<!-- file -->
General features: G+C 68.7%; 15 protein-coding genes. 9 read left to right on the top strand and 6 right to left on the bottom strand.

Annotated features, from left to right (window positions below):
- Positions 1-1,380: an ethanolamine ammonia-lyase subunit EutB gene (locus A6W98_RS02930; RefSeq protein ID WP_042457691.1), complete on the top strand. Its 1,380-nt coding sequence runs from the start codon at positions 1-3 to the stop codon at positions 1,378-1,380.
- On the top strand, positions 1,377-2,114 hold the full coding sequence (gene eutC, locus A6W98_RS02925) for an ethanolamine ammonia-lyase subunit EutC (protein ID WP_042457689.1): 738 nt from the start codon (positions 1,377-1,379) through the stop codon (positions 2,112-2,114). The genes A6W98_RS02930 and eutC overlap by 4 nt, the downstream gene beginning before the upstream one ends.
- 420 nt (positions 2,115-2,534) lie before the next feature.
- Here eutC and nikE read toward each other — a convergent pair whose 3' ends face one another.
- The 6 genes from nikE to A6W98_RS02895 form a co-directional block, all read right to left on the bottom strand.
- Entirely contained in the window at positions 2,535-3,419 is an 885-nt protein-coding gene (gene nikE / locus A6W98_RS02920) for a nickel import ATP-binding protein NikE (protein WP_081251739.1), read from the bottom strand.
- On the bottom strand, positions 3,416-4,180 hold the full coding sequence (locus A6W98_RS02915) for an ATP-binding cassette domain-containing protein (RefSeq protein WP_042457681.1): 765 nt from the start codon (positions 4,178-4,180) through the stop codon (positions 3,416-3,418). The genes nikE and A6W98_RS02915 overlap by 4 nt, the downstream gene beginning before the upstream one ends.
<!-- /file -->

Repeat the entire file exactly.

General features: G+C 68.7%; 15 protein-coding genes. 9 read left to right on the top strand and 6 right to left on the bottom strand.

Annotated features, from left to right (window positions below):
- Positions 1-1,380: an ethanolamine ammonia-lyase subunit EutB gene (locus A6W98_RS02930; RefSeq protein ID WP_042457691.1), complete on the top strand. Its 1,380-nt coding sequence runs from the start codon at positions 1-3 to the stop codon at positions 1,378-1,380.
- On the top strand, positions 1,377-2,114 hold the full coding sequence (gene eutC, locus A6W98_RS02925) for an ethanolamine ammonia-lyase subunit EutC (protein ID WP_042457689.1): 738 nt from the start codon (positions 1,377-1,379) through the stop codon (positions 2,112-2,114). The genes A6W98_RS02930 and eutC overlap by 4 nt, the downstream gene beginning before the upstream one ends.
- 420 nt (positions 2,115-2,534) lie before the next feature.
- Here eutC and nikE read toward each other — a convergent pair whose 3' ends face one another.
- The 6 genes from nikE to A6W98_RS02895 form a co-directional block, all read right to left on the bottom strand.
- Entirely contained in the window at positions 2,535-3,419 is an 885-nt protein-coding gene (gene nikE / locus A6W98_RS02920) for a nickel import ATP-binding protein NikE (protein WP_081251739.1), read from the bottom strand.
- On the bottom strand, positions 3,416-4,180 hold the full coding sequence (locus A6W98_RS02915) for an ATP-binding cassette domain-containing protein (RefSeq protein WP_042457681.1): 765 nt from the start codon (positions 4,178-4,180) through the stop codon (positions 3,416-3,418). The genes nikE and A6W98_RS02915 overlap by 4 nt, the downstream gene beginning before the upstream one ends.